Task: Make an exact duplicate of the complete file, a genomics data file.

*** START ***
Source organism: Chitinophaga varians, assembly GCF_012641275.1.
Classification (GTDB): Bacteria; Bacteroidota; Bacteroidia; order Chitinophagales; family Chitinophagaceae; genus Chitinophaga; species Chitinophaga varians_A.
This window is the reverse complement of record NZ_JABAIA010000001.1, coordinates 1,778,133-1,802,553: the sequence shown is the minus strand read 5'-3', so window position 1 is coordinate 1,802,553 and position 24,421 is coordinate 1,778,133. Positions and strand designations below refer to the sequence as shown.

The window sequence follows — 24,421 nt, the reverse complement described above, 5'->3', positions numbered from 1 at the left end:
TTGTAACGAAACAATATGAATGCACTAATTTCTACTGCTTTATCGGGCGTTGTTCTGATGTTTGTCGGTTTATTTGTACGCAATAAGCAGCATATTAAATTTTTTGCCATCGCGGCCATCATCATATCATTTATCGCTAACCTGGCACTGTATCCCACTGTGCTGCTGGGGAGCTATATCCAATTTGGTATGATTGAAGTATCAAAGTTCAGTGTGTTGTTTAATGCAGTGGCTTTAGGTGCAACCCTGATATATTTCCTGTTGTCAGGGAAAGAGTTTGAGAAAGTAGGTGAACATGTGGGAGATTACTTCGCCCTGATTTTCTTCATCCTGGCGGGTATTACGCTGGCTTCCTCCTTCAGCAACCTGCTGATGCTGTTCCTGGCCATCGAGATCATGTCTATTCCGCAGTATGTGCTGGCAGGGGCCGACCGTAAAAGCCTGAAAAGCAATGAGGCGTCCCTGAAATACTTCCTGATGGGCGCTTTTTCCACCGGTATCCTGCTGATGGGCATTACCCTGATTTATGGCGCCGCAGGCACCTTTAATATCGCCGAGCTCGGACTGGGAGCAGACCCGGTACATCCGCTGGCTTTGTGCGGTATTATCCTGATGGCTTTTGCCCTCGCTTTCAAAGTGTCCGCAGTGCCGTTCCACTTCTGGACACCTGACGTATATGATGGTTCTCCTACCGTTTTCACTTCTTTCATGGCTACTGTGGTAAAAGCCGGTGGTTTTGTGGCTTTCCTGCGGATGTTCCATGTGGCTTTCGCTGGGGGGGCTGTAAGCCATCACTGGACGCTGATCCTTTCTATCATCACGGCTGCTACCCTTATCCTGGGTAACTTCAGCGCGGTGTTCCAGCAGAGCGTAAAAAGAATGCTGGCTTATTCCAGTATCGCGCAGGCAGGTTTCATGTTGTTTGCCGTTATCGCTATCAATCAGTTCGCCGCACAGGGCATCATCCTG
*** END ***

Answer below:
Source organism: Chitinophaga varians, assembly GCF_012641275.1.
Classification (GTDB): Bacteria; Bacteroidota; Bacteroidia; order Chitinophagales; family Chitinophagaceae; genus Chitinophaga; species Chitinophaga varians_A.
This window is the reverse complement of record NZ_JABAIA010000001.1, coordinates 1,778,133-1,802,553: the sequence shown is the minus strand read 5'-3', so window position 1 is coordinate 1,802,553 and position 24,421 is coordinate 1,778,133. Positions and strand designations below refer to the sequence as shown.

The window sequence follows — 24,421 nt, the reverse complement described above, 5'->3', positions numbered from 1 at the left end:
TTGTAACGAAACAATATGAATGCACTAATTTCTACTGCTTTATCGGGCGTTGTTCTGATGTTTGTCGGTTTATTTGTACGCAATAAGCAGCATATTAAATTTTTTGCCATCGCGGCCATCATCATATCATTTATCGCTAACCTGGCACTGTATCCCACTGTGCTGCTGGGGAGCTATATCCAATTTGGTATGATTGAAGTATCAAAGTTCAGTGTGTTGTTTAATGCAGTGGCTTTAGGTGCAACCCTGATATATTTCCTGTTGTCAGGGAAAGAGTTTGAGAAAGTAGGTGAACATGTGGGAGATTACTTCGCCCTGATTTTCTTCATCCTGGCGGGTATTACGCTGGCTTCCTCCTTCAGCAACCTGCTGATGCTGTTCCTGGCCATCGAGATCATGTCTATTCCGCAGTATGTGCTGGCAGGGGCCGACCGTAAAAGCCTGAAAAGCAATGAGGCGTCCCTGAAATACTTCCTGATGGGCGCTTTTTCCACCGGTATCCTGCTGATGGGCATTACCCTGATTTATGGCGCCGCAGGCACCTTTAATATCGCCGAGCTCGGACTGGGAGCAGACCCGGTACATCCGCTGGCTTTGTGCGGTATTATCCTGATGGCTTTTGCCCTCGCTTTCAAAGTGTCCGCAGTGCCGTTCCACTTCTGGACACCTGACGTATATGATGGTTCTCCTACCGTTTTCACTTCTTTCATGGCTACTGTGGTAAAAGCCGGTGGTTTTGTGGCTTTCCTGCGGATGTTCCATGTGGCTTTCGCTGGGGGGGCTGTAAGCCATCACTGGACGCTGATCCTTTCTATCATCACGGCTGCTACCCTTATCCTGGGTAACTTCAGCGCGGTGTTCCAGCAGAGCGTAAAAAGAATGCTGGCTTATTCCAGTATCGCGCAGGCAGGTTTCATGTTGTTTGCCGTTATCGCTATCAATCAGTTCGCCGCACAGGGCATCATCCTG